I handed over the cash. The manager rang up the till, deposited the cash, and handed my receipt to his clerk. The sales attendant looked at the receipt, confirmed that indeed I’d paid for my boots in full, even though he’d witnessed the whole transaction. Bureaucracy! He  then proceeded to pack my boots into their box, carefully extracting the old bunched newspapers which had been used to help keep the shoes in shape. After being deposited in a cardboard box, the shoes were placed in a plastic shopping bag. The big shiny kind that you take with you on your annual trip to the folks upcountry. This is the kind of plastic bag that declares its modernity; it screams of middle class luxury and is content in its ostentatiousness. It calls attention to itself. You cannot face it and not marvel at its holder. I walked out feeling richer than I’d walked in. And isn’t that the marvel of consumerism? You spend your hard-earned money and walk out feeling as though you’ve just made a billion dollar investment.

This was Friday. I couldn’t wait for Sunday mass. I woke up to prepare for the first service at Embulbul Mother of God Catholic Church. I always went for the 8am service. I liked how efficient it was: one hour, in and out, and you’re salvaged from eternal damnation. It was such a good deal, I usually threw in a Wednesday evening service at half past six on my way home from school. Another great bargain: you got served prayers, worship songs, AND Holy Communion, in under 30 minutes. Sunday eventually, slowly, rolled in. I might have been headed to church, but I was dressed to kill. My pants were tailor-made; the material had a brown sheen to it, like velvet, but not quite. I wore my trousers above the waist at the time. It was a classic mode made endearing to us by Congolese Lingala musicians. I paired it with a white t-shirt, with yellow arm bands. Then I had my boots; I was looking hot.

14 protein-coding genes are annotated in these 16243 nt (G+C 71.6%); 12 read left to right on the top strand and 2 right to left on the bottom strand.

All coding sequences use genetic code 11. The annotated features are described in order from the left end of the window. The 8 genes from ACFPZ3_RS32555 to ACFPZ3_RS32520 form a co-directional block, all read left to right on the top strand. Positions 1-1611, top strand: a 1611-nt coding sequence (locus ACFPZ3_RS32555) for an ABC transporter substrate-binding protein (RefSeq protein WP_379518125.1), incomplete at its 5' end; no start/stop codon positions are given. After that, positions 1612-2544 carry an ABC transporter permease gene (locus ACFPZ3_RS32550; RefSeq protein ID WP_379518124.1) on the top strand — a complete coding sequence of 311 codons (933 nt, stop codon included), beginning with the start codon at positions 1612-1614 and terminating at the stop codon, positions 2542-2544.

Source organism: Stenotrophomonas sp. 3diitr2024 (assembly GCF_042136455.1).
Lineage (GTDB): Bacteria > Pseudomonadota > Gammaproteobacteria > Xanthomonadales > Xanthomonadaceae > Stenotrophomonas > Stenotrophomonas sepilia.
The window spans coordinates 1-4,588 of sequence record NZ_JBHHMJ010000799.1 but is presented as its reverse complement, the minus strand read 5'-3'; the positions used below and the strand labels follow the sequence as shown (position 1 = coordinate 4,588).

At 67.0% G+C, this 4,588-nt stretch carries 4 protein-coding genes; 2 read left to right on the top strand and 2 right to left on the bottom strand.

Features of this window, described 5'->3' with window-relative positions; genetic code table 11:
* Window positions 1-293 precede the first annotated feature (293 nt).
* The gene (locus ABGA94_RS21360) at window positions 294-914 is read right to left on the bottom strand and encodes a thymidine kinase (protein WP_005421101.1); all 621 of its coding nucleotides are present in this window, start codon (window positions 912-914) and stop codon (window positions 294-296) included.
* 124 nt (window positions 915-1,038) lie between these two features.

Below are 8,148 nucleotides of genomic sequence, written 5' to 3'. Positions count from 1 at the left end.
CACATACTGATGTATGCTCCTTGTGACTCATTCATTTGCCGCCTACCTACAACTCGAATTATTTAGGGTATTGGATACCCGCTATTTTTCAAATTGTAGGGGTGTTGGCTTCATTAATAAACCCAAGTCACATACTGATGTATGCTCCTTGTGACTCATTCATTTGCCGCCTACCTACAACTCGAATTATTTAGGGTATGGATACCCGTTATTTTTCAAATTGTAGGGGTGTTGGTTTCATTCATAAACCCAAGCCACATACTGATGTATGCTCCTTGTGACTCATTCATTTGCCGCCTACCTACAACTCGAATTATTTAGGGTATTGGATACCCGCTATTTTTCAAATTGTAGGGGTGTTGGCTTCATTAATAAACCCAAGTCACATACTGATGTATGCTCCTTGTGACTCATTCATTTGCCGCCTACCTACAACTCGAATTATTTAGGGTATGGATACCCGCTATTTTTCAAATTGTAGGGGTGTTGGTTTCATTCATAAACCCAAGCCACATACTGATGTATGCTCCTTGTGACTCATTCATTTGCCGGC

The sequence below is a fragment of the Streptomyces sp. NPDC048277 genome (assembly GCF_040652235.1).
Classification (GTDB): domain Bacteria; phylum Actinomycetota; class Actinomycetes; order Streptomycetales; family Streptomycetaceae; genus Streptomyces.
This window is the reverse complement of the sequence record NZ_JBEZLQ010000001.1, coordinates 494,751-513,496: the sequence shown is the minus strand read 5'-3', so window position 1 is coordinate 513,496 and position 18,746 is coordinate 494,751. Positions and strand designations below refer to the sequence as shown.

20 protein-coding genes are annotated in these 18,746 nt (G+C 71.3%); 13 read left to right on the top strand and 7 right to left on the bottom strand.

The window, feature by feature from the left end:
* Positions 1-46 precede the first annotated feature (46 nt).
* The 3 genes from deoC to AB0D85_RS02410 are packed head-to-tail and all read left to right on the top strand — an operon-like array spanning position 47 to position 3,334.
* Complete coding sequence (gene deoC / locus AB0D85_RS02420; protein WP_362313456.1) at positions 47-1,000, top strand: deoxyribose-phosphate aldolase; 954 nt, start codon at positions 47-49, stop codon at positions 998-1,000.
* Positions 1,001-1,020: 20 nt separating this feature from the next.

I got to church on time, and mass went on without a hitch. There was one girl I’d been eyeing for a month or so now. She usually sang with the youth choir, and also served as the liaison between the youth group and the parish administration, including Father Kevin, the in-house priest. It was with much dismay that I realized she’d missed first mass this morning. Perhaps I’d run into her on the way out, I consoled my disappointed self. Once we exited the church, back under a clear blue sky, with the sun already promising another hot equatorial afternoon, I forgot all about Ciku. I was off chasing another skirt; one who lived much closer to my house. I’d spotted Waithera sitting on the other side of the church from me. She was not an early morning kind of person, so this was my one opportunity to chat her up as we walked back home together. This was going to be exciting! I’d almost walked towards her to say hello, when I remembered I had some shopping to do before going home. Argh! My Casanova role was immediately replaced by the butler in me. It was off to the grocer’s for sugar, salt, and flour. If I was quick, I thought, I might yet catch up with Waithera. Needless to say, that walk back to my house was hurried, and fruitless; either the girl was too fast for me, or she took an entirely different route home. What a waste of an entirely handsome outfit!